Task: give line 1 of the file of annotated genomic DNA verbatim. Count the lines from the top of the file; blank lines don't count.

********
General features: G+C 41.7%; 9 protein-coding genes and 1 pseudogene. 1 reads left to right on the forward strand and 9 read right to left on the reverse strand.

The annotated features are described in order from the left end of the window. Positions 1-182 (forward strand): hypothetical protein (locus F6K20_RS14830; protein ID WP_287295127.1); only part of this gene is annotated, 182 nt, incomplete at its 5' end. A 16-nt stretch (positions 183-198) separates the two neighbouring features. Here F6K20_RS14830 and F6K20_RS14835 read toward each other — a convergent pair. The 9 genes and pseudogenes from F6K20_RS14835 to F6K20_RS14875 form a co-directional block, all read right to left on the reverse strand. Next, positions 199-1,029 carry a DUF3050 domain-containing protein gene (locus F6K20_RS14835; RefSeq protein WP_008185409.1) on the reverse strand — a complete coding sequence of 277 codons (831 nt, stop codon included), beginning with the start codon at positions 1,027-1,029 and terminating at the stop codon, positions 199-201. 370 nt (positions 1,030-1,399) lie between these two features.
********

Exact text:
General features: G+C 41.7%; 9 protein-coding genes and 1 pseudogene. 1 reads left to right on the forward strand and 9 read right to left on the reverse strand.